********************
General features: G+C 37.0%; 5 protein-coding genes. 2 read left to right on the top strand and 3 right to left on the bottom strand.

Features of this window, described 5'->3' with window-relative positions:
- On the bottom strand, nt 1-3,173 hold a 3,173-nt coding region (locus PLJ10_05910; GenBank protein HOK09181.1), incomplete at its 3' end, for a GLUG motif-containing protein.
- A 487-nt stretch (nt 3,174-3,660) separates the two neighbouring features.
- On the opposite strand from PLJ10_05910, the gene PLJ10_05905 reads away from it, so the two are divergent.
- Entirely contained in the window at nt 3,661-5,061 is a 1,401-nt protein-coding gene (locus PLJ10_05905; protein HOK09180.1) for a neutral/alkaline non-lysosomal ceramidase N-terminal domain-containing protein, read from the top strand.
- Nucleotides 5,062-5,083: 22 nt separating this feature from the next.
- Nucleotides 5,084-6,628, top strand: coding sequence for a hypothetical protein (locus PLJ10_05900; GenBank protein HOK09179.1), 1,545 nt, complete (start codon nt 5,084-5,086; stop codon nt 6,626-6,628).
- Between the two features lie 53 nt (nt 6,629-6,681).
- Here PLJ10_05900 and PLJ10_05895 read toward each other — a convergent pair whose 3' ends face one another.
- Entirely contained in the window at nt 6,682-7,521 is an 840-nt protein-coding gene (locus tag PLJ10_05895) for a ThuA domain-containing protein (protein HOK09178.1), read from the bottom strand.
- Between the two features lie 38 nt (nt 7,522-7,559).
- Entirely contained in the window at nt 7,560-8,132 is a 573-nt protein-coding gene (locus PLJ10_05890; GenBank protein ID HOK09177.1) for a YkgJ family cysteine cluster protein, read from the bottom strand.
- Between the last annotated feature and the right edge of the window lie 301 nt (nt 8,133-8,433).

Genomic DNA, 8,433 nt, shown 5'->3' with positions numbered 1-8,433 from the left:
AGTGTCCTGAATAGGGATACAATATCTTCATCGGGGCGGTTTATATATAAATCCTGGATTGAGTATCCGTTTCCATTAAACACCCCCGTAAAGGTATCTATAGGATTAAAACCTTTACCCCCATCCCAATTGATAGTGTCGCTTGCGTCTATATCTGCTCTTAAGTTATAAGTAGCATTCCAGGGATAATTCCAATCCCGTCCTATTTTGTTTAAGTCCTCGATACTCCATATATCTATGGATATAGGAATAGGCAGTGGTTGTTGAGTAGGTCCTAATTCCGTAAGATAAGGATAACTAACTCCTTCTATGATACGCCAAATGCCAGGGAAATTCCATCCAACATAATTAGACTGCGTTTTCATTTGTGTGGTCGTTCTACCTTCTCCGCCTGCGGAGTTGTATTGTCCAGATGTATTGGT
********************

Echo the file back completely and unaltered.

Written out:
General features: G+C 37.0%; 5 protein-coding genes. 2 read left to right on the top strand and 3 right to left on the bottom strand.

Features of this window, described 5'->3' with window-relative positions:
- On the bottom strand, nt 1-3,173 hold a 3,173-nt coding region (locus PLJ10_05910; GenBank protein HOK09181.1), incomplete at its 3' end, for a GLUG motif-containing protein.
- A 487-nt stretch (nt 3,174-3,660) separates the two neighbouring features.
- On the opposite strand from PLJ10_05910, the gene PLJ10_05905 reads away from it, so the two are divergent.
- Entirely contained in the window at nt 3,661-5,061 is a 1,401-nt protein-coding gene (locus PLJ10_05905; protein HOK09180.1) for a neutral/alkaline non-lysosomal ceramidase N-terminal domain-containing protein, read from the top strand.
- Nucleotides 5,062-5,083: 22 nt separating this feature from the next.
- Nucleotides 5,084-6,628, top strand: coding sequence for a hypothetical protein (locus PLJ10_05900; GenBank protein HOK09179.1), 1,545 nt, complete (start codon nt 5,084-5,086; stop codon nt 6,626-6,628).
- Between the two features lie 53 nt (nt 6,629-6,681).
- Here PLJ10_05900 and PLJ10_05895 read toward each other — a convergent pair whose 3' ends face one another.
- Entirely contained in the window at nt 6,682-7,521 is an 840-nt protein-coding gene (locus tag PLJ10_05895) for a ThuA domain-containing protein (protein HOK09178.1), read from the bottom strand.
- Between the two features lie 38 nt (nt 7,522-7,559).
- Entirely contained in the window at nt 7,560-8,132 is a 573-nt protein-coding gene (locus PLJ10_05890; GenBank protein ID HOK09177.1) for a YkgJ family cysteine cluster protein, read from the bottom strand.
- Between the last annotated feature and the right edge of the window lie 301 nt (nt 8,133-8,433).

Genomic DNA, 8,433 nt, shown 5'->3' with positions numbered 1-8,433 from the left:
AGTGTCCTGAATAGGGATACAATATCTTCATCGGGGCGGTTTATATATAAATCCTGGATTGAGTATCCGTTTCCATTAAACACCCCCGTAAAGGTATCTATAGGATTAAAACCTTTACCCCCATCCCAATTGATAGTGTCGCTTGCGTCTATATCTGCTCTTAAGTTATAAGTAGCATTCCAGGGATAATTCCAATCCCGTCCTATTTTGTTTAAGTCCTCGATACTCCATATATCTATGGATATAGGAATAGGCAGTGGTTGTTGAGTAGGTCCTAATTCCGTAAGATAAGGATAACTAACTCCTTCTATGATACGCCAAATGCCAGGGAAATTCCATCCAACATAATTAGACTGCGTTTTCATTTGTGTGGTCGTTCTACCTTCTCCGCCTGCGGAGTTGTATTGTCCAGATGTATTGGT